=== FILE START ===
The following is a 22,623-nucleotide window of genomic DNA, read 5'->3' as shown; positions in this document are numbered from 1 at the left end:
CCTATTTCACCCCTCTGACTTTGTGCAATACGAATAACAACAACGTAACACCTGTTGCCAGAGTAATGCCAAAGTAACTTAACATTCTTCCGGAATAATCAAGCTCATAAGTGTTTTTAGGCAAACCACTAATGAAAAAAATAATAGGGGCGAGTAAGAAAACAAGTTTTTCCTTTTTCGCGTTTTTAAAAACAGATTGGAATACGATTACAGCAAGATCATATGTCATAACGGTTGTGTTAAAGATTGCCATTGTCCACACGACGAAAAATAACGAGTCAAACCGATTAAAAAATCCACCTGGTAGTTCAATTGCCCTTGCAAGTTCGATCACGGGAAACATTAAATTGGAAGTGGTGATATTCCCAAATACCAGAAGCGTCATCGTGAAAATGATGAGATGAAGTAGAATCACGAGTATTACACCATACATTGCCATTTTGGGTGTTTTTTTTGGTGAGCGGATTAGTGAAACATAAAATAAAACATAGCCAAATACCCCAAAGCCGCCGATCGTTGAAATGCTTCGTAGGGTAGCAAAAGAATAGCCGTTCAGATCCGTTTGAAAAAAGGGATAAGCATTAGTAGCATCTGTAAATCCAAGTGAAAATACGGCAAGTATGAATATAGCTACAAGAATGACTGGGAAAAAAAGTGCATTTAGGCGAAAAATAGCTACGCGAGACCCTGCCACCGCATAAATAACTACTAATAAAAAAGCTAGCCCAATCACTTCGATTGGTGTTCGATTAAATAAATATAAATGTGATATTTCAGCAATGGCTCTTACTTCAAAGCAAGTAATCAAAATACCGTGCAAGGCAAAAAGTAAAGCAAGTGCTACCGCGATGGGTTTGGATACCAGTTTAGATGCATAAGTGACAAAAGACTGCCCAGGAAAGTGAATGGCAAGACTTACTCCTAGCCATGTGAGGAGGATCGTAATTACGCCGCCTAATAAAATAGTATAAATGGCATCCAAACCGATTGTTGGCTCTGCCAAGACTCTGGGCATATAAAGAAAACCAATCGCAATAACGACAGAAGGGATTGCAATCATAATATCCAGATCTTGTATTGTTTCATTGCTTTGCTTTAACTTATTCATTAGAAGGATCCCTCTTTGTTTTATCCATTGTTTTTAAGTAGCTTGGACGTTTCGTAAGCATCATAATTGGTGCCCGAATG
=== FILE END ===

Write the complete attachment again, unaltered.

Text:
The following is a 22,623-nucleotide window of genomic DNA, read 5'->3' as shown; positions in this document are numbered from 1 at the left end:
CCTATTTCACCCCTCTGACTTTGTGCAATACGAATAACAACAACGTAACACCTGTTGCCAGAGTAATGCCAAAGTAACTTAACATTCTTCCGGAATAATCAAGCTCATAAGTGTTTTTAGGCAAACCACTAATGAAAAAAATAATAGGGGCGAGTAAGAAAACAAGTTTTTCCTTTTTCGCGTTTTTAAAAACAGATTGGAATACGATTACAGCAAGATCATATGTCATAACGGTTGTGTTAAAGATTGCCATTGTCCACACGACGAAAAATAACGAGTCAAACCGATTAAAAAATCCACCTGGTAGTTCAATTGCCCTTGCAAGTTCGATCACGGGAAACATTAAATTGGAAGTGGTGATATTCCCAAATACCAGAAGCGTCATCGTGAAAATGATGAGATGAAGTAGAATCACGAGTATTACACCATACATTGCCATTTTGGGTGTTTTTTTTGGTGAGCGGATTAGTGAAACATAAAATAAAACATAGCCAAATACCCCAAAGCCGCCGATCGTTGAAATGCTTCGTAGGGTAGCAAAAGAATAGCCGTTCAGATCCGTTTGAAAAAAGGGATAAGCATTAGTAGCATCTGTAAATCCAAGTGAAAATACGGCAAGTATGAATATAGCTACAAGAATGACTGGGAAAAAAAGTGCATTTAGGCGAAAAATAGCTACGCGAGACCCTGCCACCGCATAAATAACTACTAATAAAAAAGCTAGCCCAATCACTTCGATTGGTGTTCGATTAAATAAATATAAATGTGATATTTCAGCAATGGCTCTTACTTCAAAGCAAGTAATCAAAATACCGTGCAAGGCAAAAAGTAAAGCAAGTGCTACCGCGATGGGTTTGGATACCAGTTTAGATGCATAAGTGACAAAAGACTGCCCAGGAAAGTGAATGGCAAGACTTACTCCTAGCCATGTGAGGAGGATCGTAATTACGCCGCCTAATAAAATAGTATAAATGGCATCCAAACCGATTGTTGGCTCTGCCAAGACTCTGGGCATATAAAGAAAACCAATCGCAATAACGACAGAAGGGATTGCAATCATAATATCCAGATCTTGTATTGTTTCATTGCTTTGCTTTAACTTATTCATTAGAAGGATCCCTCTTTGTTTTATCCATTGTTTTTAAGTAGCTTGGACGTTTCGTAAGCATCATAATTGGTGCCCGAATG